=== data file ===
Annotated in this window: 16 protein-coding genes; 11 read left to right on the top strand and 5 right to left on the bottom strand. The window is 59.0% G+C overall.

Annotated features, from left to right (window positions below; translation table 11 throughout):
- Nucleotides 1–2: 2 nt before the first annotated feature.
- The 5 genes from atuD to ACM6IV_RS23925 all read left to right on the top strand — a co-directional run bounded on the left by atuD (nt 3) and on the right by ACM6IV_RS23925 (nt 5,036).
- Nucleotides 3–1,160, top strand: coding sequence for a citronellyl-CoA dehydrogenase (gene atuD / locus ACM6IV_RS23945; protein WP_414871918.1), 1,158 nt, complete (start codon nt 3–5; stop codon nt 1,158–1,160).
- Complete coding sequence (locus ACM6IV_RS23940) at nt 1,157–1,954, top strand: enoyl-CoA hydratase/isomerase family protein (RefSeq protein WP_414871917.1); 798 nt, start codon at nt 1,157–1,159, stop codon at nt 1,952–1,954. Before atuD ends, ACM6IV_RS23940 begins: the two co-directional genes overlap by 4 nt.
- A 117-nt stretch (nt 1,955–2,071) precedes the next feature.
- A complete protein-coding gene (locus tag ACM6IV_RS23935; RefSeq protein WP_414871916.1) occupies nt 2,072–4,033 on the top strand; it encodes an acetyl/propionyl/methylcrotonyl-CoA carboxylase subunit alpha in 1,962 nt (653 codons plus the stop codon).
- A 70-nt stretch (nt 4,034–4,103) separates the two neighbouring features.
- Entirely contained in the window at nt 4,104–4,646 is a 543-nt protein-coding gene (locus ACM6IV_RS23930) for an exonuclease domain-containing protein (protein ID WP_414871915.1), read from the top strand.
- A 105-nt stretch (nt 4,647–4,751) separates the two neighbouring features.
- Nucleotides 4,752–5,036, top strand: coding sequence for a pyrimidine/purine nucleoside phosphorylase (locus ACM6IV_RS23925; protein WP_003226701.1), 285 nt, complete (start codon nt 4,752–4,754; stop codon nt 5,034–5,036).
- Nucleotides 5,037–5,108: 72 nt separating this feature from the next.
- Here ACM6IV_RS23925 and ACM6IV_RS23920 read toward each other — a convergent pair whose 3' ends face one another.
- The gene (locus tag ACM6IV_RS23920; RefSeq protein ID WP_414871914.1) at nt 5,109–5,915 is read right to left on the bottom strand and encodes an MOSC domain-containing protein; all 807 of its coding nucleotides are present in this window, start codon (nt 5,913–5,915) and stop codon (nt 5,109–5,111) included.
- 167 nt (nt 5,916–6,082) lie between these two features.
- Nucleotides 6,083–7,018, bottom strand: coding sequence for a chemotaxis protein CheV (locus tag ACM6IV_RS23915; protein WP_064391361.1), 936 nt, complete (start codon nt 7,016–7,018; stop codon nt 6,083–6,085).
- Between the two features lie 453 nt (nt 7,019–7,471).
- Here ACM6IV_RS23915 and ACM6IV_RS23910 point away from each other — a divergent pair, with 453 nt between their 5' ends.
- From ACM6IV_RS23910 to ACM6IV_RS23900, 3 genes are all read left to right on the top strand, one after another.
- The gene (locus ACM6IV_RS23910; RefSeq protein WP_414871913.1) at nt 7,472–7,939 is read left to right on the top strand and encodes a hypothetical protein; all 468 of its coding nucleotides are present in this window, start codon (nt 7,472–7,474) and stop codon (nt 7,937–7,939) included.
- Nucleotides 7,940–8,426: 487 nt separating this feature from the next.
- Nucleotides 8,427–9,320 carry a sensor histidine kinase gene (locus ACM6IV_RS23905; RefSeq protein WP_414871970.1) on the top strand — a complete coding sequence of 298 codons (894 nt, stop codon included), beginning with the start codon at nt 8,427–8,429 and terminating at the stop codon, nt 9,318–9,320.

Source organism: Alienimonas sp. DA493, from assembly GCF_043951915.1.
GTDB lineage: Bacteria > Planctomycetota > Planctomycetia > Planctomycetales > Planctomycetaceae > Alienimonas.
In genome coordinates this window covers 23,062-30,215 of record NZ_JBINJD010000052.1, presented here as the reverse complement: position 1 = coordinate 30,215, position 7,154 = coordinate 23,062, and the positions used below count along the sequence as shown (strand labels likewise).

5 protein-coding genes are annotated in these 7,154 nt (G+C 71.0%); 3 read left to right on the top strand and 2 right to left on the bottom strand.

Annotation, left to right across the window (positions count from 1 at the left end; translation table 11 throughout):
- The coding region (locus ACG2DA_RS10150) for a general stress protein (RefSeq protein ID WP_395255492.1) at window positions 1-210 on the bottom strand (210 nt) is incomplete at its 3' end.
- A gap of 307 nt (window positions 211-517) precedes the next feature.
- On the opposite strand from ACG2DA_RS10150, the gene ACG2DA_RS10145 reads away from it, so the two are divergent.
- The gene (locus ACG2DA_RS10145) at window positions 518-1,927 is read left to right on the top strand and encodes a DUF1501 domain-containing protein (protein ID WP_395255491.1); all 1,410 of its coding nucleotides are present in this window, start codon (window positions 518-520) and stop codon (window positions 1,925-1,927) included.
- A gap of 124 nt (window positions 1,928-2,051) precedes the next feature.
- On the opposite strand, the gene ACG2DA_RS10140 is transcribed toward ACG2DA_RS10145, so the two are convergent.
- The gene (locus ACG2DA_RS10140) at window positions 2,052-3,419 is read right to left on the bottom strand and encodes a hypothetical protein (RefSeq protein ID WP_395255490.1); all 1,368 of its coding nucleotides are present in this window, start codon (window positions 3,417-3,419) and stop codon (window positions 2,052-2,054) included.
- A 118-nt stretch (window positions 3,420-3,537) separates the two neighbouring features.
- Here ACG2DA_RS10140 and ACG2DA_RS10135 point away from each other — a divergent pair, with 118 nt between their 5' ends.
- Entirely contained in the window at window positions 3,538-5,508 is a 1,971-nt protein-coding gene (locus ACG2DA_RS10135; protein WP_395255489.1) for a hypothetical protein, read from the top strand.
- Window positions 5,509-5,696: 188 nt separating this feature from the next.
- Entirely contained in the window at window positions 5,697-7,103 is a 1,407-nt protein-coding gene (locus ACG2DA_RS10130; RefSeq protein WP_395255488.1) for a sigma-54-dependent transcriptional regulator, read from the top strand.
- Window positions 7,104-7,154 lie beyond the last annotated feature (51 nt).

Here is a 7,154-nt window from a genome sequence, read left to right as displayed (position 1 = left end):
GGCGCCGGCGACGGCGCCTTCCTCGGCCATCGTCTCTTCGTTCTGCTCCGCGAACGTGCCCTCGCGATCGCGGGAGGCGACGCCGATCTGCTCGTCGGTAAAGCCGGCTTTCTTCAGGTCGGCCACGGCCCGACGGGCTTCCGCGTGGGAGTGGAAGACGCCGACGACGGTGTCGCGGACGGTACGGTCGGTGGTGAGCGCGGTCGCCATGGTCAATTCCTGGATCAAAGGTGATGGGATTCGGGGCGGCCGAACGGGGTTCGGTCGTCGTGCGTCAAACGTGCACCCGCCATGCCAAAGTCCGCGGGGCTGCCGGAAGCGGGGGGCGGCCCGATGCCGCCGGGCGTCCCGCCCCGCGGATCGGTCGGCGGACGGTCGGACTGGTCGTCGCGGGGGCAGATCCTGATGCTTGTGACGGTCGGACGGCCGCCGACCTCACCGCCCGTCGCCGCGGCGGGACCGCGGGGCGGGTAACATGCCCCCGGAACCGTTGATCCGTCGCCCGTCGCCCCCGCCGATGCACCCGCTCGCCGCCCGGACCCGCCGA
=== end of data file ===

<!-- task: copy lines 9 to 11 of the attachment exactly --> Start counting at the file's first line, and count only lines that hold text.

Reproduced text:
- A 70-nt stretch (nt 4,034–4,103) separates the two neighbouring features.
- Entirely contained in the window at nt 4,104–4,646 is a 543-nt protein-coding gene (locus ACM6IV_RS23930) for an exonuclease domain-containing protein (protein ID WP_414871915.1), read from the top strand.
- A 105-nt stretch (nt 4,647–4,751) separates the two neighbouring features.